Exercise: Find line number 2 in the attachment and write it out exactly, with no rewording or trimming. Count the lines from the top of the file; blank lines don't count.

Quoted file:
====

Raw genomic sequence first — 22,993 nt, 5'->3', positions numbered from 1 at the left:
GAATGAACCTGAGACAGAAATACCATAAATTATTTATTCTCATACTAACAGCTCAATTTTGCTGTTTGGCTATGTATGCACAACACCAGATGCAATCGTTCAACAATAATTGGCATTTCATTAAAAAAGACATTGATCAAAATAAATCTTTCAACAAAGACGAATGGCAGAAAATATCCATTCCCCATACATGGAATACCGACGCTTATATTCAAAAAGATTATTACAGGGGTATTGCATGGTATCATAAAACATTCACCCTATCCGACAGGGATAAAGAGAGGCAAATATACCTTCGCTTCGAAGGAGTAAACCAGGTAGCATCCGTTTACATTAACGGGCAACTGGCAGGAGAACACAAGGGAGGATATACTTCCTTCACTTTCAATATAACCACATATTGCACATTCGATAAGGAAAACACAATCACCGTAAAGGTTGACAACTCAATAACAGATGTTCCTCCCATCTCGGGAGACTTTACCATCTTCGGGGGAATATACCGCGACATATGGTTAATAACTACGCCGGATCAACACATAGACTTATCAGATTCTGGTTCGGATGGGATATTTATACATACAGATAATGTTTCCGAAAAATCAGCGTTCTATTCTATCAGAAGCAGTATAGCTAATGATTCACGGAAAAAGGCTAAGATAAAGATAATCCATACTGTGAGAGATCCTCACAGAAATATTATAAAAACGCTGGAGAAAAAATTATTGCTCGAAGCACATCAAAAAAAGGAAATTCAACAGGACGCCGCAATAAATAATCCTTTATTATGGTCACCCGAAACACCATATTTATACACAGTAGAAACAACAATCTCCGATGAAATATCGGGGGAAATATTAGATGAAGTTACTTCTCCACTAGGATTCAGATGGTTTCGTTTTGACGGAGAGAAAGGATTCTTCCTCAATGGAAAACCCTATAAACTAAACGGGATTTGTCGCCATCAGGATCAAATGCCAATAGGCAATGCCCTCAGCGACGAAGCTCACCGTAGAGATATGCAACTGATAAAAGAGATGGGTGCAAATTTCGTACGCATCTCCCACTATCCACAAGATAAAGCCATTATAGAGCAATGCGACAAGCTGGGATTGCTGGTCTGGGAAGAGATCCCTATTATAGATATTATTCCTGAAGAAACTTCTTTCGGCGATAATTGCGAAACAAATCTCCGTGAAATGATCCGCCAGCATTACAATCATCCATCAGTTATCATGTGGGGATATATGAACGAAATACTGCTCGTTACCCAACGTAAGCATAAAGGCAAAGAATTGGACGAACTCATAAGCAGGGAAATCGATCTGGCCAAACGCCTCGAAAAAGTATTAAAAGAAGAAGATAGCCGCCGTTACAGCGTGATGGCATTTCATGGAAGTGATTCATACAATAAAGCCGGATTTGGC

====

GAATGAACCTGAGACAGAAATACCATAAATTATTTATTCTCATACTAACAGCTCAATTTTGCTGTTTGGCTATGTATGCACAACACCAGATGCAATCGTTCAACAATAATTGGCATTTCATTAAAAAAGACATTGATCAAAATAAATCTTTCAACAAAGACGAATGGCAGAAAATATCCATTCCCCATACATGGAATACCGACGCTTATATTCAAAAAGATTATTACAGGGGTATTGCATGGTATCATAAAACATTCACCCTATCCGACAGGGATAAAGAGAGGCAAATATACCTTCGCTTCGAAGGAGTAAACCAGGTAGCATCCGTTTACATTAACGGGCAACTGGCAGGAGAACACAAGGGAGGATATACTTCCTTCACTTTCAATATAACCACATATTGCACATTCGATAAGGAAAACACAATCACCGTAAAGGTTGACAACTCAATAACAGATGTTCCTCCCATCTCGGGAGACTTTACCATCTTCGGGGGAATATACCGCGACATATGGTTAATAACTACGCCGGATCAACACATAGACTTATCAGATTCTGGTTCGGATGGGATATTTATACATACAGATAATGTTTCCGAAAAATCAGCGTTCTATTCTATCAGAAGCAGTATAGCTAATGATTCACGGAAAAAGGCTAAGATAAAGATAATCCATACTGTGAGAGATCCTCACAGAAATATTATAAAAACGCTGGAGAAAAAATTATTGCTCGAAGCACATCAAAAAAAGGAAATTCAACAGGACGCCGCAATAAATAATCCTTTATTATGGTCACCCGAAACACCATATTTATACACAGTAGAAACAACAATCTCCGATGAAATATCGGGGGAAATATTAGATGAAGTTACTTCTCCACTAGGATTCAGATGGTTTCGTTTTGACGGAGAGAAAGGATTCTTCCTCAATGGAAAACCCTATAAACTAAACGGGATTTGTCGCCATCAGGATCAAATGCCAATAGGCAATGCCCTCAGCGACGAAGCTCACCGTAGAGATATGCAACTGATAAAAGAGATGGGTGCAAATTTCGTACGCATCTCCCACTATCCACAAGATAAAGCCATTATAGAGCAATGCGACAAGCTGGGATTGCTGGTCTGGGAAGAGATCCCTATTATAGATATTATTCCTGAAGAAACTTCTTTCGGCGATAATTGCGAAACAAATCTCCGTGAAATGATCCGCCAGCATTACAATCATCCATCAGTTATCATGTGGGGATATATGAACGAAATACTGCTCGTTACCCAACGTAAGCATAAAGGCAAAGAATTGGACGAACTCATAAGCAGGGAAATCGATCTGGCCAAACGCCTCGAAAAAGTATTAAAAGAAGAAGATAGCCGCCGTTACAGCGTGATGGCATTTCATGGAAGTGATTCATACAATAAAGCCGGATTTGGC